There’s been an awful lot written about what the legal profession can do to try to stop the flow of women leaving the profession after they have children and find 60-hour workweeks unsustainable. But I’ve seen very little written about how, once they’ve left the profession, firms can bring them back.
After all, few women intend to leave the work force permanently. Many would prefer not to have left at all but were unable to find a suitable part-time or telecommuting option.
Last year, I served on the State Bar of Texas’ Task Force on Hiring, Retention and Promotion of Minority and Women Attorneys in Large and Medium Size Law Firms and Corporations. Once we caught our breath from saying the name of the group, we set about coming up with a list of recommendations for the bar, firms and corporations. The January report is available at the Bar’s Web site.
Among the means of improving diversity in the legal profession, one to which I actually hadn’t given much thought before working on the task force was how to entice women to come back after they’ve left. As it turns out, it’s a fruitful area, and those firms and corporations that can re-woo the most talented lawyers will find themselves with an enviable work force.
Low-cost CLE for inactive attorneys. One of the most daunting parts of trying to re-enter the work force is getting up to speed on what has been happening since you left. Not only does the law change and develop on an almost daily basis but legal technology moves so quickly that even the most computer-savvy lawyer will feel like a Luddite after being away from it for as little as a year (who am I kidding? Six months).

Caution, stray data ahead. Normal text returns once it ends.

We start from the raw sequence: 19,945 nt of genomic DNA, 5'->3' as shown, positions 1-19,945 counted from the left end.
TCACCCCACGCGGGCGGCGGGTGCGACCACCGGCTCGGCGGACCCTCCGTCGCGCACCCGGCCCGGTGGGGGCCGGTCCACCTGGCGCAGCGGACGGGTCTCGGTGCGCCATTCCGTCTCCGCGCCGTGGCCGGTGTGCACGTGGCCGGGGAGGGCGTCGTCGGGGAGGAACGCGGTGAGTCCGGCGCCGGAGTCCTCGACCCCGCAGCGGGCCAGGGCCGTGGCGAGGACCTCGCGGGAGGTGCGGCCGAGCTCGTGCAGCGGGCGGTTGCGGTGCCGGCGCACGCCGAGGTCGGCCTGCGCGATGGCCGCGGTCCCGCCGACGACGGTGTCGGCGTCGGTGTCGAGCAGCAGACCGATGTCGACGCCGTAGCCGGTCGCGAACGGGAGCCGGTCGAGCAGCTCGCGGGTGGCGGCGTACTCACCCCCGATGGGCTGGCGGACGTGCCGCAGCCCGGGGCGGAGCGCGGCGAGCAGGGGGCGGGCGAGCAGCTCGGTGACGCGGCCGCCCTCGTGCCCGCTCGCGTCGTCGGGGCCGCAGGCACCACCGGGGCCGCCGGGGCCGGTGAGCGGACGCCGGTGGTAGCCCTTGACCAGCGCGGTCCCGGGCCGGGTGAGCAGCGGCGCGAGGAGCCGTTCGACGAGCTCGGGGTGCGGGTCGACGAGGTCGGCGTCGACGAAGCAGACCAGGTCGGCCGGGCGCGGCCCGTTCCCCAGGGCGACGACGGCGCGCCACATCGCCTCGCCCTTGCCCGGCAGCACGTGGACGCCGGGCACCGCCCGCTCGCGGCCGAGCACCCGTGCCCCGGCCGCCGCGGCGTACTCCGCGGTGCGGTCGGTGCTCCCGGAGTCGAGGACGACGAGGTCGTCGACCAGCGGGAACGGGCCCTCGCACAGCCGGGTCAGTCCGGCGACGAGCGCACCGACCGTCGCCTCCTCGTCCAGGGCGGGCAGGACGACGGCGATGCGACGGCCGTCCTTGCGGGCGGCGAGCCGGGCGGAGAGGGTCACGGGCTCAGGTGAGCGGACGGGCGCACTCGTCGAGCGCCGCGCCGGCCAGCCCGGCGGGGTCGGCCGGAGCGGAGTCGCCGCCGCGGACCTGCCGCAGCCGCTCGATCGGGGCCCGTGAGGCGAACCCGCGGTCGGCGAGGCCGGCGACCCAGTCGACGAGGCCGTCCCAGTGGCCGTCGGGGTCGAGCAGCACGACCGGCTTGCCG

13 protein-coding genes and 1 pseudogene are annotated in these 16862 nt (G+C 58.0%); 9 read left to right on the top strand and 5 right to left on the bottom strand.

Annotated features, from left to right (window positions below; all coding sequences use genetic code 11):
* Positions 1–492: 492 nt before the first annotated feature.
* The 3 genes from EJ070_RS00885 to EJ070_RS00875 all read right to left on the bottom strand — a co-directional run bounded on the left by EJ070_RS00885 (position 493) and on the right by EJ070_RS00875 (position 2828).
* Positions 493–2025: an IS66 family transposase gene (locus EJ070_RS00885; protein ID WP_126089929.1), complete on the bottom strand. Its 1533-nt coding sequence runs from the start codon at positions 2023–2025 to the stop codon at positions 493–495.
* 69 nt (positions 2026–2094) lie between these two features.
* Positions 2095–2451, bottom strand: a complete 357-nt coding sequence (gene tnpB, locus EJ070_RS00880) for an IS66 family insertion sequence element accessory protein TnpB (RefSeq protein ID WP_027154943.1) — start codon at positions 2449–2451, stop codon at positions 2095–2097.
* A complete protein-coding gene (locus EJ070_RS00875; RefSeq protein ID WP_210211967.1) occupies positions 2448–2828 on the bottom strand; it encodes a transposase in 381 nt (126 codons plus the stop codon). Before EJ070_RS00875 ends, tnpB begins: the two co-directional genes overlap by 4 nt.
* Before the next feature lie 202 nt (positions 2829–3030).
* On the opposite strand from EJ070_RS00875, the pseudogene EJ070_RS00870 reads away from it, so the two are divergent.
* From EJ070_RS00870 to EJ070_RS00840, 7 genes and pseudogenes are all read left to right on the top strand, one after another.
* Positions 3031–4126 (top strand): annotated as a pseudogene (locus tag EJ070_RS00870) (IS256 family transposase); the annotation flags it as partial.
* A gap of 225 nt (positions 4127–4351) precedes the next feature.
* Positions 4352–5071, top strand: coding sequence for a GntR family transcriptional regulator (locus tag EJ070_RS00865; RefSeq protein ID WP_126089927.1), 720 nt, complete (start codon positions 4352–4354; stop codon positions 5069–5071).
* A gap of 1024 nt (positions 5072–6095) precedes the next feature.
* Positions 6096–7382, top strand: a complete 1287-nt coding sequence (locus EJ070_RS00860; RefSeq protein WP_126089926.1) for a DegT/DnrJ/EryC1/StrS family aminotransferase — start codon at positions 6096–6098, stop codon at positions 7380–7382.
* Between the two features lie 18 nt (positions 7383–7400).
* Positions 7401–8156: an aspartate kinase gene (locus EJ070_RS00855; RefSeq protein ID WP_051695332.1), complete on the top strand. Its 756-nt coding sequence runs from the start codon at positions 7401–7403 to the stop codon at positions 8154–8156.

Firms, the bar, in-house legal departments and other groups can tap into a vast demographic by targeting inactive lawyers and offering them get-up-to-speed CLE sessions for their particular areas of expertise. They can do the same on the technology front. Such an effort would provide women looking to transition from bottles to briefcases with a low-cost, user-friendly way to dip their toes back into the water.
Keep in touch with alumnae. Just as colleges keep track of their graduates (the better to hit them up for a new student center or endowed chair), firms and legal departments should keep tabs on the women who used to work for them. Many firms and legal departments may already do this informally on an individual basis, but making it policy would broaden their reach and provide them with a framework for keeping those connections strong.
Firms should send newsletters, job postings and other big communiques to their alumnae. Even better, firms should host annual alumnae events, whether they’re family-friendly picnics or ladies-only luncheons.
If firms aren’t already doing so, they should also conduct exit interviews and survey women who have left the firm. Such interviews and surveys could net ideas for ways to make the firm more attractive to those women once they want to re-enter the job market.